3. ‘Licorice Pizza’

Here comes Paul Thomas Anderson bringing another dose of the nostalgic ’70s once again. Maybe he knew I wasn’t too crazy about his last two movies before this, and he made up for it with Licorice Pizza. For me, this is the best film to come from the acclaimed writer/director in a long time, as it captures the youthful spirit of its time in the most laid-back and uplifting way imaginable. Heck, if it were actually made in the ’70s, there would be no problems. Combining some aspects of his better films, such as Boogie Nights and Punch-Drunk Love, he delivers a love letter to the San Fernando Valley with an expected clash of heart and humor to go along with dealing with your first love. Led by the great dynamic of newcomers Alana Haim and Cooper Hoffman as 25-year-old Alana and 15-year-old Gary, respectively, they add to the authenticity of their experience, along with the writing I hope will get PTA his long-overdue Oscar and gorgeous cinematography. It was an unsure feeling if this would live up to the expectations a month after it came out, but it’s so easy to be wrapped up in how a dramedy like Licorice Pizza feels fulfilled—easily going to be a rewatchable film from him. Why do I have a feeling this will get hated on as time goes on? Full Review—> RIGHT HERE

2. ‘The Suicide Squad’

There was no shortage of comic book movies all around this year, yet nothing was more fun and full-on entertaining than what writer/director James Gunn brought when he went from the Marvel side over to DC with The Suicide Squad. For a name associated with one of the biggest disappointments I’ve ever seen back in 2016 has made a tremendous improvement like no other. To think I scoffed at the idea, even with an R-rating. I knew I was going to love it before the opening credits set to The Jim Carroll Band’s “People Who Died.” Having Gunn be in complete control of this reboot was the perfect recipe in never being a letdown in handling the action, humor, and go towards unpredictable the way his style shines, letting us know no one is safe. The justice came through when we’re along for the ride with familiar characters- Harley Quinn (Margot Robbie) and Rick Flag (Joel Kinnaman)- and gives us the time needed to stay attached to these obscure villains/ anti-heroes from the comics- Bloodsport (Idris Elba), Peacemaker (John Cena), Ratcatcher 2 (Daniela Melchior), Poka-Dot Man (David Dastmalchian), and King Shark (voiced by Sylvester Stallone)- and made them cool. Seriously, the big baddie is them fighting a freakin’ gigantic starfish. If that’s not insane badass, I don’t know what is. In recent memory, The Suicide Squad might be another one of my favorite comic book movies. And this is another excellent film that became a box office disappointment. Full Review—> RIGHT HERE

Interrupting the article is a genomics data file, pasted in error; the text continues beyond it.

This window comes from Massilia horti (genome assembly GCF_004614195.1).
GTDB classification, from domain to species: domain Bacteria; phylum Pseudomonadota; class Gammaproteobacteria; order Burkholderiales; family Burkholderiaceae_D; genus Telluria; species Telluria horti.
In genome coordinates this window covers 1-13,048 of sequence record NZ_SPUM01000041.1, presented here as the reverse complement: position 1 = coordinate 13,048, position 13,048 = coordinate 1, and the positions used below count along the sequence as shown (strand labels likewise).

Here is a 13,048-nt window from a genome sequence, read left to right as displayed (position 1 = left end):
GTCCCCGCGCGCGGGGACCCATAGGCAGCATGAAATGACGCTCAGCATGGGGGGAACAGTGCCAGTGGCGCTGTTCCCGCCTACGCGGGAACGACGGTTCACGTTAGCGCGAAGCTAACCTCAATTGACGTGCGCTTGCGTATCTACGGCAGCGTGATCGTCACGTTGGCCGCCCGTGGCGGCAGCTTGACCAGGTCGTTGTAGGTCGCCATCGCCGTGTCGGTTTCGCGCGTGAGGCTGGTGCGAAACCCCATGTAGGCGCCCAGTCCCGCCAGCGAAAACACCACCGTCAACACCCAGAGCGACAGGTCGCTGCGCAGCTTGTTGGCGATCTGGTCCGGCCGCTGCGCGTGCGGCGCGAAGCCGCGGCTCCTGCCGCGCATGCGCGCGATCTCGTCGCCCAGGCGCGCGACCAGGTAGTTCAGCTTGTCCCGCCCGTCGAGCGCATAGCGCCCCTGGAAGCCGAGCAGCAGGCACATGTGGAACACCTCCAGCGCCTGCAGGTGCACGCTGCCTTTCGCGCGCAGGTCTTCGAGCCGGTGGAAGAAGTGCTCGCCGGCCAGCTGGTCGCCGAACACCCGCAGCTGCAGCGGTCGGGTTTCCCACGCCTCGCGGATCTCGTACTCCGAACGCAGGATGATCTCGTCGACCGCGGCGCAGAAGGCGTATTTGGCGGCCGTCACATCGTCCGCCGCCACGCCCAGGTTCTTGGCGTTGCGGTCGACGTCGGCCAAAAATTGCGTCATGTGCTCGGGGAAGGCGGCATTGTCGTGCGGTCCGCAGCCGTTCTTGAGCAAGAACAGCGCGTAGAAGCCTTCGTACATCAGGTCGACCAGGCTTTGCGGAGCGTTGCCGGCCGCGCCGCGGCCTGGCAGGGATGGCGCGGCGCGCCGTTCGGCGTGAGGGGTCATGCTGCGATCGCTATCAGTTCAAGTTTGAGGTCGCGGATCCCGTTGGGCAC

1. ‘Dune’

Everything led up to knowing Dune was going to live up to the hype of being anything more than my most anticipated film of the year, along with the bonus of Denis Villeneuve directing a better adaptation of Frank Herbert’s novel. So, yes, I love it. I saw it in IMAX on opening day because it deserved to be seen on the big screen with its scale and scope and streamed it at home on HBO Max the next day. After all, it was all I thought about for the rest of the evening. This is what I call a blockbuster that succeeds on the scale of achievement. It’s undoubtedly dense and long without reading the source material and staying far from the original film. Still, it’s hard not to find yourself captivated in the world-building that is Arrakis. Even with a 155-minute runtime for just half of a story, I wouldn’t have the slightest audacity to call it “boring,” and I won’t listen to anyone who does. Everything Villeneuve threw into this passion project to make his version of Lord of the Rings in space was a true accomplishment for pushing the sci-fi genre forward that’s even better than Blade Runner 2049. Not a wink link in the ensemble cast, including Timothée Chalamet as Paul Atreides and Rebecca Ferguson as Lady Jessica. The technical side is flawless in bringing this world to life, from the spectacular visual effects, sound design, Grieg Fraiser’s cinematography, and what will surely be another Oscar coming in Han Zimmer’s way. Dune will be called a “masterpiece” in the next few years. Thank goodness we’re getting a Part Two in 2023 because it’s what the world deserves that’ll this world. One of these days, I’ll own a 4K television so I can experience this holy piece of this science fiction glory. Full Review—> RIGHT HERE